In an extended history lesson last night on her MSNBC program, host Rachel Maddow spoke of the likelihood, given historical precedent, that the Senate would move to Republican control following today’s midterm elections. “Since World War II, in midterm elections, the president`s party loses an average of four Senate seats in each midterm election,” noted Maddow. “If, however, you focus in on just the second midterms, just midterms when a president is in his sixth year of office, the number of Senate seats the president`s party loses on average is 5.8. Let`s round to six.”

Six is the magic number for the GOP to seize control of the Senate from Democrats.

Maddow eventually got around to the issue of what Republicans would be doing if they controlled both houses of Congress. To collect signals on this front, the MSNBC host turned to what she called “our friends at Fox News.” She ran video of Chris Wallace, the Fox News eminence who on Monday’s edition of “Outnumbered” addressed how Republicans would respond if President Obama, as promised, took strong executive action on immigration. Wallace: “I promise you, if he does that, if he by executive action goes against Congress and legalizes 4 million people who are in this country illegally, there is going to be a firestorm on Capitol Hill. You’re going to see calls for impeachment.”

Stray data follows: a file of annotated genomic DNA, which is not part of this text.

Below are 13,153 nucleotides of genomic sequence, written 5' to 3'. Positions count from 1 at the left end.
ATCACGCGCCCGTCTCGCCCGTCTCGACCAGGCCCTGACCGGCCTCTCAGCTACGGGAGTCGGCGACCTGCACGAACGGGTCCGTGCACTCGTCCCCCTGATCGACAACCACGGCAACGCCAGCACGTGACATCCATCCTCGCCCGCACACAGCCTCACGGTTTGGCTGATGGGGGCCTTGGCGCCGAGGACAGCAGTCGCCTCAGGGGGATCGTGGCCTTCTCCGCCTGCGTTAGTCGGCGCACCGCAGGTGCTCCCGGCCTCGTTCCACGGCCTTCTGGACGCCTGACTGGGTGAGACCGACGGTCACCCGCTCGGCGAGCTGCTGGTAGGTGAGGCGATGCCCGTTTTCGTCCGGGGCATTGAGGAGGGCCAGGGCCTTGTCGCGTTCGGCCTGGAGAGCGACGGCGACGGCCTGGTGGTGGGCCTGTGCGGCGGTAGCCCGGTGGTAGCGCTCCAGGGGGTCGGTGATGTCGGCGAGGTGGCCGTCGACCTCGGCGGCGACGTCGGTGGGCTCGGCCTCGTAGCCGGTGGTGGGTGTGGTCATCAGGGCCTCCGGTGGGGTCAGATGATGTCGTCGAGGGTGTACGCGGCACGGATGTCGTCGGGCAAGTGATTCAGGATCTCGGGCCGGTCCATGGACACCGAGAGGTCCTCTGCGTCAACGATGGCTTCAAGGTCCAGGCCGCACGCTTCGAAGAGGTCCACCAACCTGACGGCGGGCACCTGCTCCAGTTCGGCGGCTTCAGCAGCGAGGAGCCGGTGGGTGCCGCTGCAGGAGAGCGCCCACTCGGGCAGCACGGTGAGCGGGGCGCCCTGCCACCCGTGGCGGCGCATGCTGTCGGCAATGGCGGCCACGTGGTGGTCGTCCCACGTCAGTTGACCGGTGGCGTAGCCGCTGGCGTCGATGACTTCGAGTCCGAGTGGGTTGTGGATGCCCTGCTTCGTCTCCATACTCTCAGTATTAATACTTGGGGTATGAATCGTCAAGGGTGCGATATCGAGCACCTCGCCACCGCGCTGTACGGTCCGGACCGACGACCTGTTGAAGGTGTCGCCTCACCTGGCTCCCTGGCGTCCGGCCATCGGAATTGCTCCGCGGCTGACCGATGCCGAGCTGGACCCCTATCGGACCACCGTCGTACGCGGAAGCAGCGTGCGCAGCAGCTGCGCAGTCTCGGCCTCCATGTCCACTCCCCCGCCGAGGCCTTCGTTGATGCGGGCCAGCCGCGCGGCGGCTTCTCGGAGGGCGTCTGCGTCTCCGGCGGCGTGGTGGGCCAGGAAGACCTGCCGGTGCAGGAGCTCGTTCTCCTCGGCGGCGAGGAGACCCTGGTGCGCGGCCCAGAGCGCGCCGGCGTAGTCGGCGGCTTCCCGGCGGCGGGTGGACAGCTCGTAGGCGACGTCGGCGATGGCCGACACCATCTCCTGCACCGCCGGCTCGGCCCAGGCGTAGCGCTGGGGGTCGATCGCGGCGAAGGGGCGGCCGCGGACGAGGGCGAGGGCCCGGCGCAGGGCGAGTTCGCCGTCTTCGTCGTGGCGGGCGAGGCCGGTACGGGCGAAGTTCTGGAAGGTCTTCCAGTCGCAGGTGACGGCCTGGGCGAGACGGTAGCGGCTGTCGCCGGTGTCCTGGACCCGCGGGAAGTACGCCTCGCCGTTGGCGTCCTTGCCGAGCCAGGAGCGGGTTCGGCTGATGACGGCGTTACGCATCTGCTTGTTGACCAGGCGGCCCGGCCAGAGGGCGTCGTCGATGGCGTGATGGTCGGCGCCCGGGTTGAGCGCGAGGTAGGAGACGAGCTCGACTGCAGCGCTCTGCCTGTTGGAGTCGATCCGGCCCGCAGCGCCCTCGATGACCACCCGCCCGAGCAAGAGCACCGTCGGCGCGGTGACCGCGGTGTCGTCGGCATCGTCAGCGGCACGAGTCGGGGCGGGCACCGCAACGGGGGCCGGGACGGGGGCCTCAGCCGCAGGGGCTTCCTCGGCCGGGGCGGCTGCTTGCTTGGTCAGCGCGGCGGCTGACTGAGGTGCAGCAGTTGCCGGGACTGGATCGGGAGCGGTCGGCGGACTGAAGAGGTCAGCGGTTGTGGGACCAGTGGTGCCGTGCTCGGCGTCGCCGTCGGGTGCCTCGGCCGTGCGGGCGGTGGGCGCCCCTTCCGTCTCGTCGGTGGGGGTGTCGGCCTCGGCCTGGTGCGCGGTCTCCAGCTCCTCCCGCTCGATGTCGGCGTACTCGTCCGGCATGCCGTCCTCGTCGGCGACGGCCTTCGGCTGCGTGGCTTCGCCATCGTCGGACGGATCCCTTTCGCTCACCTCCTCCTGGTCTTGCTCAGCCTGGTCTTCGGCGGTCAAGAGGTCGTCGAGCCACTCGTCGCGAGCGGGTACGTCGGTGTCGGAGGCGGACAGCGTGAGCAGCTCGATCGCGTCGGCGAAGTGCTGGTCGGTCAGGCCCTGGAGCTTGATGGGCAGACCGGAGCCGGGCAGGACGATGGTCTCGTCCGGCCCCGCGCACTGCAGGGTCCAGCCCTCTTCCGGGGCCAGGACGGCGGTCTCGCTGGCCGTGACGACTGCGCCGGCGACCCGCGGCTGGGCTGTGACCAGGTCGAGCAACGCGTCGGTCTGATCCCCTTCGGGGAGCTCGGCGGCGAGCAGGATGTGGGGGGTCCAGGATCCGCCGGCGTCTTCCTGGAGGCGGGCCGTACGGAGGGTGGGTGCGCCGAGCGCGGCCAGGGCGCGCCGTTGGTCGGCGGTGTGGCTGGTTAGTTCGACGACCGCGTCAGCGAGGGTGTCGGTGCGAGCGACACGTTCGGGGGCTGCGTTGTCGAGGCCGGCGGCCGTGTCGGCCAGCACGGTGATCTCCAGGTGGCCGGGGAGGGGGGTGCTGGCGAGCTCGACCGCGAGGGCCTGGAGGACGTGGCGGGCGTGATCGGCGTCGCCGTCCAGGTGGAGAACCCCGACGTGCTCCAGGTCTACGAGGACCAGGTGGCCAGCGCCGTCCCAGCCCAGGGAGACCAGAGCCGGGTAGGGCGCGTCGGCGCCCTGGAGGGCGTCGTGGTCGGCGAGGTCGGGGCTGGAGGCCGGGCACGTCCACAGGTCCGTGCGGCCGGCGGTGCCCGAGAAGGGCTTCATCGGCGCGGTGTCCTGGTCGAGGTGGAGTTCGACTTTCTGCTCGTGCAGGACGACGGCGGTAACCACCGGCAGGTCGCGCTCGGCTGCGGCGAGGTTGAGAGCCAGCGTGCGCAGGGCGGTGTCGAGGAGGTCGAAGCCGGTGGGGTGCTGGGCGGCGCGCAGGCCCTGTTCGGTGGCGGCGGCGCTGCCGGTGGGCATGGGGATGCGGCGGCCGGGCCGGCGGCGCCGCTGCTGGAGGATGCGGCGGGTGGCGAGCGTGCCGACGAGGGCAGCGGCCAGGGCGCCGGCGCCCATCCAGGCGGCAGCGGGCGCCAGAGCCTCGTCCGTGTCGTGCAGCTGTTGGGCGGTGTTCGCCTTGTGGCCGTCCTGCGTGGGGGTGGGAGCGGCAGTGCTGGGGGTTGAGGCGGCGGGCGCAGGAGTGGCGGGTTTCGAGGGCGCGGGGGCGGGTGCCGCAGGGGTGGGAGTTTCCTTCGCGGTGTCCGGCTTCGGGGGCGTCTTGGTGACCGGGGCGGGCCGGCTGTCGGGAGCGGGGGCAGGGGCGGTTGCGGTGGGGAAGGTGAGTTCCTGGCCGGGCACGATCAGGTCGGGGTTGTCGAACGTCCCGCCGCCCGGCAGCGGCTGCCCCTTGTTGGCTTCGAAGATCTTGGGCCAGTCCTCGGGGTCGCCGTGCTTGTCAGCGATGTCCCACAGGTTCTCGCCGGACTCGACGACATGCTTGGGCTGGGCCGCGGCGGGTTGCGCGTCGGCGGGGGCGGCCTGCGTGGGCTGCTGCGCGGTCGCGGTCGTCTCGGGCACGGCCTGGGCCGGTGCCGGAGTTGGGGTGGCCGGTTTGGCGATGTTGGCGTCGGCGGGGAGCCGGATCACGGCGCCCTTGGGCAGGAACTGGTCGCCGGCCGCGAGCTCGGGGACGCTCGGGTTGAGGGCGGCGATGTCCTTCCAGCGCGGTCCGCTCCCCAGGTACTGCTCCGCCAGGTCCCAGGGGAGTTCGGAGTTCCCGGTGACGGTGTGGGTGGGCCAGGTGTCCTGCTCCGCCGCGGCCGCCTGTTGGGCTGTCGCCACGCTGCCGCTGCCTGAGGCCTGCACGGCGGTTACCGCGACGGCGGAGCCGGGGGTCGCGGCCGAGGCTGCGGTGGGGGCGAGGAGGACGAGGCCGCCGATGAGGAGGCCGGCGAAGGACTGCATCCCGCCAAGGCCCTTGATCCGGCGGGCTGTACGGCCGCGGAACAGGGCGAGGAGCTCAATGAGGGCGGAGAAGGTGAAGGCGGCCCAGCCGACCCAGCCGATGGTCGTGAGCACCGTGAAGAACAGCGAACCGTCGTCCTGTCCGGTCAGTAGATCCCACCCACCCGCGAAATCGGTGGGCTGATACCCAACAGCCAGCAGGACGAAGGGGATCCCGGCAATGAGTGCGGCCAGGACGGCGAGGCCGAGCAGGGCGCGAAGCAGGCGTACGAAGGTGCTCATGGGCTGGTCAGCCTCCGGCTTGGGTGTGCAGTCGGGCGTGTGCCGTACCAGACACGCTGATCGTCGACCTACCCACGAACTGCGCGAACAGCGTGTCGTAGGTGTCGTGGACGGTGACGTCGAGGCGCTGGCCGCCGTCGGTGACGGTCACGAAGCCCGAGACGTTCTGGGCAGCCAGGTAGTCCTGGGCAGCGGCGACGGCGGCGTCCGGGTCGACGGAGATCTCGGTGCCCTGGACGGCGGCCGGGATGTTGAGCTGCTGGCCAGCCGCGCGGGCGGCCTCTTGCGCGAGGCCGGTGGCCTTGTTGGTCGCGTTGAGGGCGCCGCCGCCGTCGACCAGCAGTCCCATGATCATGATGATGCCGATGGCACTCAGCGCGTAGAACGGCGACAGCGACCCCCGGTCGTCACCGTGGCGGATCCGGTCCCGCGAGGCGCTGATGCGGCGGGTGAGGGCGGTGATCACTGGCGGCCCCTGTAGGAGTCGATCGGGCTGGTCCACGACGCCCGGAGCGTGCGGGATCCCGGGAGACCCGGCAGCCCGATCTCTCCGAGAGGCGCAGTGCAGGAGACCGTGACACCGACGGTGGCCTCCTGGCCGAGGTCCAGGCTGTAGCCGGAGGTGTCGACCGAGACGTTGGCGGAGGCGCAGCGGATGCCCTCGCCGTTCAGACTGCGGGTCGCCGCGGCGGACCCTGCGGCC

Maddow also cited Tony Perkins, a conservative with the Family Research Council, calling for impeachment if the Senate converts. She also nodded to other precincts of the conservative media: “So, on Fox News, on right-wing talk radio and the conservative blog world, they’ve already got it in motion as best as they can. Tomorrow, they take the Senate. The day after that, they start working toward impeachment.”

Missing from Maddow’s analysis were any current Republican lawmakers. At this point in the evolution of the U.S. mediapolitical complex, in other words, you can take soundings of a political party merely by listening to certain key media outlets. Or: What key people on Fox News say is more important than what the party says.

And if we place any faith in the projections of the data crunchers, Maddow’s analysis will be treated to a speedy fact-check.